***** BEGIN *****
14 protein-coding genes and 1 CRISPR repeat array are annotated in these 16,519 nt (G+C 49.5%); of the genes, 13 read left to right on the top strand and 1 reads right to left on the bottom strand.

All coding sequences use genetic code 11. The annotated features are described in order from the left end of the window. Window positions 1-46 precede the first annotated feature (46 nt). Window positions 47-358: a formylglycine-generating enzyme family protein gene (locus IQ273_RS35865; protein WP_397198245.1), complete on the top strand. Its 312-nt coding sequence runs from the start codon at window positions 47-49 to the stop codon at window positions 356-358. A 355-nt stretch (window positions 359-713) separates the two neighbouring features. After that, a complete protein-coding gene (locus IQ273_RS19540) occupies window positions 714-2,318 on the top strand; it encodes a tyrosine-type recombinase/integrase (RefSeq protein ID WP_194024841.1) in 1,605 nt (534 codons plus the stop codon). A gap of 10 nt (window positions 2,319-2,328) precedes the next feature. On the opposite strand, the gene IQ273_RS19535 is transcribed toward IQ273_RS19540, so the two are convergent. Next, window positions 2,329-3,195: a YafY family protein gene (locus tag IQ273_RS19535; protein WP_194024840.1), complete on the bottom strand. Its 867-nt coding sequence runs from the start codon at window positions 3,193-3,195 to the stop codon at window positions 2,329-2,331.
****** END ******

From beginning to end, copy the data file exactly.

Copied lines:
14 protein-coding genes and 1 CRISPR repeat array are annotated in these 16,519 nt (G+C 49.5%); of the genes, 13 read left to right on the top strand and 1 reads right to left on the bottom strand.

All coding sequences use genetic code 11. The annotated features are described in order from the left end of the window. Window positions 1-46 precede the first annotated feature (46 nt). Window positions 47-358: a formylglycine-generating enzyme family protein gene (locus IQ273_RS35865; protein WP_397198245.1), complete on the top strand. Its 312-nt coding sequence runs from the start codon at window positions 47-49 to the stop codon at window positions 356-358. A 355-nt stretch (window positions 359-713) separates the two neighbouring features. After that, a complete protein-coding gene (locus IQ273_RS19540) occupies window positions 714-2,318 on the top strand; it encodes a tyrosine-type recombinase/integrase (RefSeq protein ID WP_194024841.1) in 1,605 nt (534 codons plus the stop codon). A gap of 10 nt (window positions 2,319-2,328) precedes the next feature. On the opposite strand, the gene IQ273_RS19535 is transcribed toward IQ273_RS19540, so the two are convergent. Next, window positions 2,329-3,195: a YafY family protein gene (locus tag IQ273_RS19535; protein WP_194024840.1), complete on the bottom strand. Its 867-nt coding sequence runs from the start codon at window positions 3,193-3,195 to the stop codon at window positions 2,329-2,331.